- For example, Weiner (1993) argues that the natural rate of unemployment was about 6.25 percent in 1993 but about 6.7 percent in 1980. An important point is that Weiner (1993) accounts for inflation in his estimate of the natural rate of unemployment. However, the HP filter in figure 1 does not account for inflation, nor do I throughout this Commentary. Return to 2
- For example, see the handbook chapter of Rogerson and Shimer (2011), which like many other studies, uses the Hodrick and Prescott (1997) filter to separate the trend and cycle components of the unemployment rate. Return to 3
- See https://www.federalreserve.gov/monetarypolicy/files/FOMC_LongerRunGoals.pdf. Return to 4
- For the April 2012 FOMC meeting, the range of longer-run unemployment rate projections was 4.9 percent to 6.0 percent. For the September 2020 FOMC meeting, this longer-run unemployment rate range had fallen to 3.5 percent to 4.7 percent. Return to 5
- Weiner (1993), also discussed in footnote 2, emphasizes demographic change. See Crump, Eusepi, Giannoni, and Șahin (2019) for more recent analysis and discussion of demographics and the unemployment rate. Return to 6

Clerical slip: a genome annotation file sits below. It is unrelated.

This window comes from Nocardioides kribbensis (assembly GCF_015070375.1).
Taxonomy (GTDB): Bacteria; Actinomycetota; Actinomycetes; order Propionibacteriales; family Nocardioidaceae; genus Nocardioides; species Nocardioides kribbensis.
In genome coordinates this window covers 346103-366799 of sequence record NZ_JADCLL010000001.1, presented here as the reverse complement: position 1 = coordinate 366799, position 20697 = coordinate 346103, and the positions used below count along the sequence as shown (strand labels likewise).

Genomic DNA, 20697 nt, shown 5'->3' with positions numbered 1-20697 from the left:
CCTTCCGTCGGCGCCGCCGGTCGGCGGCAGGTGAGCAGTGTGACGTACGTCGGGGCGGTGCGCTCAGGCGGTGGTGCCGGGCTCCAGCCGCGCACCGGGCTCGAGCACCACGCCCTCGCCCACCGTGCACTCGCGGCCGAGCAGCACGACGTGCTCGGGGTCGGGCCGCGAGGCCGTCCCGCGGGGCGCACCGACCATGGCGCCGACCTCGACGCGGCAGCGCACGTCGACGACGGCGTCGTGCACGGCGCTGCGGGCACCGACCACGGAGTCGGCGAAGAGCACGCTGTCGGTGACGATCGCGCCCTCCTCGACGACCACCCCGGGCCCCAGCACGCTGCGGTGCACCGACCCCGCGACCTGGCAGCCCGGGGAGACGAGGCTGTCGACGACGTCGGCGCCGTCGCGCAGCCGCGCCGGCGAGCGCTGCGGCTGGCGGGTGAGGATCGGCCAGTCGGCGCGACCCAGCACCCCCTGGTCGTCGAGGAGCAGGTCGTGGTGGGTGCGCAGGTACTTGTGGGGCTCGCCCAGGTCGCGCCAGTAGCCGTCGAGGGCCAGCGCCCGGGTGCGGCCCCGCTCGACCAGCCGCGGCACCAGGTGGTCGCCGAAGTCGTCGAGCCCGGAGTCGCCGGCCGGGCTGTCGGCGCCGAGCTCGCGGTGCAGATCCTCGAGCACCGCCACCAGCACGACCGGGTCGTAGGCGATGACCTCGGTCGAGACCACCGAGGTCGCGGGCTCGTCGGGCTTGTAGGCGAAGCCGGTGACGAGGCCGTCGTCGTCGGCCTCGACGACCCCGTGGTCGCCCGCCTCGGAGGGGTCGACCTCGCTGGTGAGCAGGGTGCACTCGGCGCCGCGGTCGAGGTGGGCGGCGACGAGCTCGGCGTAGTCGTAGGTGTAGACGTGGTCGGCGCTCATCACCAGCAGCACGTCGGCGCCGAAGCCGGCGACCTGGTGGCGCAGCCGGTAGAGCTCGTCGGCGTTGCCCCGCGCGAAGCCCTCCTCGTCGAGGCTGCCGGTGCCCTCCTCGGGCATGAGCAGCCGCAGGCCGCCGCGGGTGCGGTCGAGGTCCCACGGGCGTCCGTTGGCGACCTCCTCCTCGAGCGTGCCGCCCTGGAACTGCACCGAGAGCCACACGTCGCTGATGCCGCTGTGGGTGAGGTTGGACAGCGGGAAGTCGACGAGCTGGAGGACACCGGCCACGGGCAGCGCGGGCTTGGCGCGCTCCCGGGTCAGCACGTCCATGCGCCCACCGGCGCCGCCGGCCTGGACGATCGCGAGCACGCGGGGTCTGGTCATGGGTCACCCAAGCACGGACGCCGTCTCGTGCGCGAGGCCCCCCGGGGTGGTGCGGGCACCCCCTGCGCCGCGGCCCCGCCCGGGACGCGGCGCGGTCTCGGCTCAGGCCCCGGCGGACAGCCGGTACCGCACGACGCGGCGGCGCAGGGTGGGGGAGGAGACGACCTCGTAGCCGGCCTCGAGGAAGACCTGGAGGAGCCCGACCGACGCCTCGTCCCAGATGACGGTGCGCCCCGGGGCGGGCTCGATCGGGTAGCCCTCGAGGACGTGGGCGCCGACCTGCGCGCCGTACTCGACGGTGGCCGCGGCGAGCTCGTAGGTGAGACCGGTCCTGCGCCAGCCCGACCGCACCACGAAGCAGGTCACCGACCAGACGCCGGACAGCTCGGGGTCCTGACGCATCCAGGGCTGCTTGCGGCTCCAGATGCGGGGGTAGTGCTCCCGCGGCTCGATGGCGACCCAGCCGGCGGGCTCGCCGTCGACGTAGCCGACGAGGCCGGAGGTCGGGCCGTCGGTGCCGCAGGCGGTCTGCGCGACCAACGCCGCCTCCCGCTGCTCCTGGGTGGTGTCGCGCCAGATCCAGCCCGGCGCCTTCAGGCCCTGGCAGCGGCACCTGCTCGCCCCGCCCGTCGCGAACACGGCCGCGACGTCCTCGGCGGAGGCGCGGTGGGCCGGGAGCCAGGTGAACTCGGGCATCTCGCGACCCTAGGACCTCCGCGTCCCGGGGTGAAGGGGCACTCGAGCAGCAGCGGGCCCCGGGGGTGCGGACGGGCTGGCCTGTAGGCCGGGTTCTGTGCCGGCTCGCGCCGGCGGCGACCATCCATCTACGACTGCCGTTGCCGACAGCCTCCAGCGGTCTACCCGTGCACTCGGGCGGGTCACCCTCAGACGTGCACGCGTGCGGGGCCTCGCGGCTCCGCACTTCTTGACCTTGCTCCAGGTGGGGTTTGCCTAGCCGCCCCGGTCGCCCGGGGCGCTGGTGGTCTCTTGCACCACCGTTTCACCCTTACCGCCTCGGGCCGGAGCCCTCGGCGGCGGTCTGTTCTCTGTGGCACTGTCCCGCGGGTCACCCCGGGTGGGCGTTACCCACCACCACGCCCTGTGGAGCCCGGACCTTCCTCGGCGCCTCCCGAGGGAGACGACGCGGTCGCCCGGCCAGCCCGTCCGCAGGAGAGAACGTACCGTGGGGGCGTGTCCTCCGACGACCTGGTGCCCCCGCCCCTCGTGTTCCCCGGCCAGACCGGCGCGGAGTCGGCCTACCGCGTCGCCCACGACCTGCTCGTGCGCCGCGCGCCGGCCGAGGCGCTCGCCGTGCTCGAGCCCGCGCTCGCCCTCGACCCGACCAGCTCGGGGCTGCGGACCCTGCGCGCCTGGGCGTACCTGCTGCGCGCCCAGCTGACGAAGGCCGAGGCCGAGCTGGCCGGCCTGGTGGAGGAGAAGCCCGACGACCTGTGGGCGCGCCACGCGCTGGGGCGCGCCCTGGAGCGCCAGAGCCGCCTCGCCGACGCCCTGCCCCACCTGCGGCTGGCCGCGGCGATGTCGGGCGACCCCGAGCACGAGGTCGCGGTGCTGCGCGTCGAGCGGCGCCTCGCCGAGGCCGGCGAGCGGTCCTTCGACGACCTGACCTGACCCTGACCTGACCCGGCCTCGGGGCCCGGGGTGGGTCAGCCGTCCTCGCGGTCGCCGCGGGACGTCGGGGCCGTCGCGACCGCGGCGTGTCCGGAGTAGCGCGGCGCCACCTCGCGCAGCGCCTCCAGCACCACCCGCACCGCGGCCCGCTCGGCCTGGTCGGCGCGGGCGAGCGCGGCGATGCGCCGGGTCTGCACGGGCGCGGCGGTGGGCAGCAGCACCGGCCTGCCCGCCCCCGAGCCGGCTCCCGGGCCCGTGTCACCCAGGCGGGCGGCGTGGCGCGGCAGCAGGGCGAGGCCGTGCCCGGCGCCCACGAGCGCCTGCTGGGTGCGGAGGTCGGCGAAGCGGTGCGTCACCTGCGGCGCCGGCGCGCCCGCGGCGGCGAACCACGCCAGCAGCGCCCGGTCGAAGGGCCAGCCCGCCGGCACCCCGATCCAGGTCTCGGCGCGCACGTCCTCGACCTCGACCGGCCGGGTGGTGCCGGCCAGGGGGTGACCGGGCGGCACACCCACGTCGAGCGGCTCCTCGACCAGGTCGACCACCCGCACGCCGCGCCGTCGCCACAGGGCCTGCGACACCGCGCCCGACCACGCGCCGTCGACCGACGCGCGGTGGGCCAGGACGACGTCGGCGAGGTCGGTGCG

- Neftçi (1984) and Sichel (1993) have previously documented that the unemployment rate changes asymmetrically over the business cycle, rising quickly in recessions and falling slowly in expansions. This Commentary draws out the implication that this asymmetry can affect the longer-run trend in the unemployment rate. Return to 7
- Consistent with the slower accumulation of recession months, 1983 roughly corresponds to beginning of the “Great Moderation,” a period in US history in which many economic variables became less volatile (Kim and Nelson, 1999; McConnell and Perez-Quirós, 2000; Stock and Watson, 2002). The results in this Commentary link the Great Moderation to theoretical models of unemployment rate asymmetry, such as Dupraz, Nakamura, and Steinsson (2019) and Lepetit (2020), who find that more stable economic environments imply lower average unemployment rates. That is, the general downward trend in the unemployment rate after 1983 is consistent with theoretical models that show that the average unemployment rate can fall with a reduction in economic volatility. Return to 8